The PS4 release of Akiba’s Trip comes with a few additional enhancements. A Toybox mode is available right from the start, granting the ability to start a new game with every weapon and clothing item in your inventory. The tradeoff, of course, is that this effectively locks out the ability to earn trophies and is more for you to play around with things that you may be too lazy to find on your own. An app was added for a visual editor that tinkers with with the look of the game. If you like things like Big Head Mode from Goldeneye, you’d likely get a kick out of the kinds of things this allows you to do. Also, you can livestream the game just as you could any other using the share button. However, participants can make things happen at will just by giving commands. I never tried doing this myself, but with such juvenile options as pantydrop (yanks off the underwear of female civilians), it’s probably just as well. Let’s not forget the improved loading times and enhanced visuals.

Since I’m on the topic of visuals, while the game is essentially an upscale of the PS3 version and definitely looks better (though without having played them both, it’s hard for me to say how drastically), don’t go in expecting PS4 level graphics. This isn’t to say the game looks bad. The anime stylized cel-shading has a nice aesthetic, but it was never a graphical powerhouse even compared to other PS3 games. So if you’re looking for a The Last of Us level remaster, this isn’t it. That said, it will be the best looking version of the game that you can possibly get, plus the level of detail that went into recreating Akiba is downright impressive. You’ll see various shops, advertisements for some of Acquire’s other games, plus crowds of people hustling and bustling from place to place. It definitely gets an “A” for effort.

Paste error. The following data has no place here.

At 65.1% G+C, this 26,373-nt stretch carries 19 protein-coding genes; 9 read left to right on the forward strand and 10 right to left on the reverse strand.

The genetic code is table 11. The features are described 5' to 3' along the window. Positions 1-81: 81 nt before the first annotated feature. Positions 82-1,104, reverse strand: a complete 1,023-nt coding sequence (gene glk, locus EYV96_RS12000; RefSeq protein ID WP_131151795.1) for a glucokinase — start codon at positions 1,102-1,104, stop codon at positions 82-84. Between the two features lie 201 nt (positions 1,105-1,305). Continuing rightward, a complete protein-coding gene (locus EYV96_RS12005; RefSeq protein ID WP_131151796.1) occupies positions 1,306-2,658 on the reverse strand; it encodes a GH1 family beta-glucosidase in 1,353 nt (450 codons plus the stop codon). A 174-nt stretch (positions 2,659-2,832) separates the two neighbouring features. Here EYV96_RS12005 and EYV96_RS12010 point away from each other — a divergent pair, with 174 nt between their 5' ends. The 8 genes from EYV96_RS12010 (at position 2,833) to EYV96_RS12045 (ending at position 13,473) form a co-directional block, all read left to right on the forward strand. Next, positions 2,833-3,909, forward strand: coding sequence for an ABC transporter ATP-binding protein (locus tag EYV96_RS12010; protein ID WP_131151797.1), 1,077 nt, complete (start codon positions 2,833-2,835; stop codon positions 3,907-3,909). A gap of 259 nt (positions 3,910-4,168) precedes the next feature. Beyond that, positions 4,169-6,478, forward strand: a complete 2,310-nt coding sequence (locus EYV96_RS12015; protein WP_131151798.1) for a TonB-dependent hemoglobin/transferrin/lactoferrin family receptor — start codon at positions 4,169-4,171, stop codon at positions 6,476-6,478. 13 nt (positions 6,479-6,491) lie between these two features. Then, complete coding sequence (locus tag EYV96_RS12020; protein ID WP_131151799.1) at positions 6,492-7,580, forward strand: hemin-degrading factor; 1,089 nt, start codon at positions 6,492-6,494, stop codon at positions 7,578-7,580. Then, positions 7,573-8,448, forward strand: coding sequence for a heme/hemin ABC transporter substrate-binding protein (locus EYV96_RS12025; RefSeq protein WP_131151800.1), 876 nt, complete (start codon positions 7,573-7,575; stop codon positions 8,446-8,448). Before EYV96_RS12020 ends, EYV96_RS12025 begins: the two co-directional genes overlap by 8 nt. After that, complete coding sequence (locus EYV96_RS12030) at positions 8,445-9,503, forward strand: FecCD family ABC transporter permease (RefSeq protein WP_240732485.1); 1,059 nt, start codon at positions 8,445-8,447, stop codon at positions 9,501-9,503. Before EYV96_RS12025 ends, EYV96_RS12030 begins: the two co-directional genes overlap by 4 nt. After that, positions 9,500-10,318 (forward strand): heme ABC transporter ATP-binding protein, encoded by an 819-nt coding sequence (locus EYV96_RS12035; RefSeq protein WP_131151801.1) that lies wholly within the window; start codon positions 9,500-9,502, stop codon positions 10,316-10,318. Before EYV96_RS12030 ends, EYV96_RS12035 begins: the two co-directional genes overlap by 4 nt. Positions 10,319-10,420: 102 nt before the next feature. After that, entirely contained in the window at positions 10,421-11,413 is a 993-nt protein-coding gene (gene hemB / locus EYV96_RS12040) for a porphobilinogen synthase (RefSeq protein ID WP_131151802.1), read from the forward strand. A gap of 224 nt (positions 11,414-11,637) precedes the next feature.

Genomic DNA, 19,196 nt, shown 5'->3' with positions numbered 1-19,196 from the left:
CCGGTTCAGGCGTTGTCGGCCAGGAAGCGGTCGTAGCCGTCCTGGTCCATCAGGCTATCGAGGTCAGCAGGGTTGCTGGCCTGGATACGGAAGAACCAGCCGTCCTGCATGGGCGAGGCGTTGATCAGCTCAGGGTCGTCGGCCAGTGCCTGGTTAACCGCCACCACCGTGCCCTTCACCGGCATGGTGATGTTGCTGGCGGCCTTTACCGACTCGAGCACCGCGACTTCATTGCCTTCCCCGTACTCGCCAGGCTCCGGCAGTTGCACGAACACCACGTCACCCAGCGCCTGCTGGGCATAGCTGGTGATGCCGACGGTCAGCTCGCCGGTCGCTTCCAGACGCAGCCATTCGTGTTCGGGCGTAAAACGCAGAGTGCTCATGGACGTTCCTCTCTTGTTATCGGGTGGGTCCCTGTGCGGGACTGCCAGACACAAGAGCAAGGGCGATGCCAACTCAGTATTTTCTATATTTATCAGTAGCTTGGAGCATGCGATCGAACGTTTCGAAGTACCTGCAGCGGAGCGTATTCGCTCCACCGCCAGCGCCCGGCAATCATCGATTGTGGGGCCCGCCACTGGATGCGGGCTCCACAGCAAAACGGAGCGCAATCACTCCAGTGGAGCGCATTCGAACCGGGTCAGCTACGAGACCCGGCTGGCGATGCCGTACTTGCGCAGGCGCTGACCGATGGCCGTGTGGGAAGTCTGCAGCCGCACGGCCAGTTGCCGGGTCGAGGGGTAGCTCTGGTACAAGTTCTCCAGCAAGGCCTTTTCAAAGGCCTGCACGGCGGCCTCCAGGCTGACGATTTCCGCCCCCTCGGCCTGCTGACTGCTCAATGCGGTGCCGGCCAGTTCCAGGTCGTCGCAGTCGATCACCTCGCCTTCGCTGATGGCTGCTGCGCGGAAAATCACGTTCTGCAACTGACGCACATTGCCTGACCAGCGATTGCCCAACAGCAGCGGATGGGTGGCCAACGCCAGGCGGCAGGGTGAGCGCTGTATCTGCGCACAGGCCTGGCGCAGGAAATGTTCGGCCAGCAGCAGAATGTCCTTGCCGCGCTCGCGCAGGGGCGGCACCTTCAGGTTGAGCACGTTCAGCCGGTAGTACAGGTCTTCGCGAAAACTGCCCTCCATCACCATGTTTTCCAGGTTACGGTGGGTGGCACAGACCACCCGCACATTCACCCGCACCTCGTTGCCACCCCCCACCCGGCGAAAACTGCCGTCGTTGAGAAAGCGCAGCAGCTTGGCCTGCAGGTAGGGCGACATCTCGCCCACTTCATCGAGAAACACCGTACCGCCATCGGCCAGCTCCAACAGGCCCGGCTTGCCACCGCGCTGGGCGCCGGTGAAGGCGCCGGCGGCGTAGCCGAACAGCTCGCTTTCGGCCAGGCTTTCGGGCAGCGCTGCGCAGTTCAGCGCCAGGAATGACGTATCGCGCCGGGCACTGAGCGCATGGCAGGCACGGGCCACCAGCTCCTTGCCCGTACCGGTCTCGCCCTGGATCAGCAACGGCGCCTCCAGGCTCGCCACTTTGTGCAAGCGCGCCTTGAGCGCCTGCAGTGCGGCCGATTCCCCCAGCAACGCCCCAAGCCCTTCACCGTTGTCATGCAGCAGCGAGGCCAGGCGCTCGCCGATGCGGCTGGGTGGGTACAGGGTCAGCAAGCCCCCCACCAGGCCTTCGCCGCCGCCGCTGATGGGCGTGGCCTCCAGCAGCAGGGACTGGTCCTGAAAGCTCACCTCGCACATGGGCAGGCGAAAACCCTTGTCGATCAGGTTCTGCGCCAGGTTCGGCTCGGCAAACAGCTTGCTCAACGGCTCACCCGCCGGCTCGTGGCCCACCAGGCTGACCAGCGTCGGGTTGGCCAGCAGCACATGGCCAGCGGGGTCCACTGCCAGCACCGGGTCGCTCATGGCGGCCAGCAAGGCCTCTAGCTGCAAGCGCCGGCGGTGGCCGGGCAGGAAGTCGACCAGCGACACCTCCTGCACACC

Likewise, the sound really adds to the atmosphere. In most cases, you’ll just hear the chatter of people as you roll by, though when a fight starts, an upbeat tune kicks into gear. The English dub is really solid as well, with Nana being particularly noteworthy for the deadpan delivery of her lines. If this doesn’t appeal to you, the Japanese dialogue can be flipped on in its place.

As much as I enjoyed the experience, it’s not a game for everybody. The missions are generally very repetitive, and while the same complaint can be leveled against similar games, there seems to be even less variety here. Also, as I mentioned before, the combat can feel very stiff at times and would be incredibly forgettable if it weren’t for the stripping mechanics being so entertaining to mess with. At the end of the day, if you like playing games that are weird and different, you’ll find a lot to like with Akiba’s Trip: Undead & Undressed. And if you can only pick one version, the PS4 is the way to go.

Short Attention Span Summary
Akiba’s Trip: Undead & Undressed makes its way to the PlayStation 4 with some console exclusive features, includig Toybox mode and an app for tweaking visuals. It’s the best looking version of the lot, though don’t expect a major overhaul, especially when stacked up against other games on the system. The game’s concept is a bizarre one, focusing on shredding clothing of makeshift vampires in order to expose them to sunlight and burn them to a crisp. The stripping mechanics adds much needed variety to otherwise repetitive and somewhat clunky combat mechanics, though they’re incredibly enjoyable once you grow accustomed to them. The accompanying story and dialogue are quite entertaining and humorously written as well, to the point where it’s perhaps more appealing than the core experience. It’s not a game for everybody. But if you like what Yakuza tried to do and wouldn’t mind taking on a much weirder and anime driven approach to that idea, give Akiba’s Trip a look.